FDA Published the Following Notices Regarding Information Collections
Request for comments on proposed information collection concerningNotification of the Intent to Use an Accredited Person Under the Accredited Persons Inspection Program. FDA is seeking comments on the eligibility criteria and process used by medical device establishments when seeking to have an accredited party conduct an inspection instead of FDA under the Accredited Persons Inspection Program. Comments due July 28.
Notice of information collection submission to OMB, Electronic Submission Process for Voluntary Allegations to the Center for Devices and Radiological Health.
Notice of information collection submission to OMB, Eye Tracking Study of Direct-to-Consumer Prescription Drug Advertisement Viewing.
Upcoming Meetings, Workshops, and Conferences
Drugs and Biologics
Public Workshop on Immune Responses to Enzymes Replacement Therapies: Role of Immune Tolerance Induction will be held June 9, in Silver Spring, MD.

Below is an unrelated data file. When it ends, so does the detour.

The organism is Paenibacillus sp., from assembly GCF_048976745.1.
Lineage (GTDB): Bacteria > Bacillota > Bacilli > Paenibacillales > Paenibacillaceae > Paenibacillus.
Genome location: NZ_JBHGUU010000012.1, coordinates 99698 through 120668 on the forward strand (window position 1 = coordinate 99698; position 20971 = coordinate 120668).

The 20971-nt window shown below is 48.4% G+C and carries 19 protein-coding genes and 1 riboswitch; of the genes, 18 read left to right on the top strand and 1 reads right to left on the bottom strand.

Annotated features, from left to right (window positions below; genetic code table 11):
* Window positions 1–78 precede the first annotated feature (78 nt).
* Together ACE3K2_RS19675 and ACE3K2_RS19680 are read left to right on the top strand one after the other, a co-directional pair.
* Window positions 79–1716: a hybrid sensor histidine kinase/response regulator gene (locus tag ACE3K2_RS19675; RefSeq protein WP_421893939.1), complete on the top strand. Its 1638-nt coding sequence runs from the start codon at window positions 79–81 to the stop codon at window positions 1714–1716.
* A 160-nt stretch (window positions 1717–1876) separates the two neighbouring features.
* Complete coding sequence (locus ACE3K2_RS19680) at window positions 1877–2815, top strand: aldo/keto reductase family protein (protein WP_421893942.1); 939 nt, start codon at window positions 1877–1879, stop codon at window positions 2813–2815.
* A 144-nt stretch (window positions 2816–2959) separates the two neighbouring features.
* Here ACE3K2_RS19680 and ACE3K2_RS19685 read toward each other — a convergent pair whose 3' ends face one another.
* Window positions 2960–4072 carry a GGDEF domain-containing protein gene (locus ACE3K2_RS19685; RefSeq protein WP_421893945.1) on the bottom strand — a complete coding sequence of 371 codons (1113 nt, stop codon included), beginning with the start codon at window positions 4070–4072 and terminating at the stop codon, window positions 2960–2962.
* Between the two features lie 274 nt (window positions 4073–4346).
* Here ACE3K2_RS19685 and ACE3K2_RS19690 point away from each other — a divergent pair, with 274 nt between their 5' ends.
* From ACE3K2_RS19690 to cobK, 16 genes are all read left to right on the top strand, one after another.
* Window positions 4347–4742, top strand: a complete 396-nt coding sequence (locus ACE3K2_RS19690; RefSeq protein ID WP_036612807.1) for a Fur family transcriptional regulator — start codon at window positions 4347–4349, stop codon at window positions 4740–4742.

Public Meeting on Inborn Errors of Metabolism Patient-Focused Drug Development will be held June 10, in Silver Spring, MD.
Public Conference on FDA Small Business Regulatory Education for Industry will be held June 16–17, in Burlingame, CA.
Public Hearing Before the Commissioner on Confidentiality of Interim Results in Cardiovascular Outcomes Safety Trials; Part 15, will be held August 11, in Silver Spring, MD.
Public Workshop on Center for Devices and Radiological Health Guidance Development and Prioritization, with an opportunity for comment. The meeting will be held June 5, in Silver Spring, MD. Comments are due July 7.
Public Meeting on FzioMed, Inc.'s Petition for Review of FDA's Denial of Premarket Approval of Oxiplex/SP Gel will be held June 10, in Gaithersburg, MD.
Public Workshop on Proteomics in the Clinic will be held June 13, in Silver Spring, MD.
Public Workshop on Hemostatic Medical Devices for Trauma Use will be held September 3–4, in Silver Spring, MD.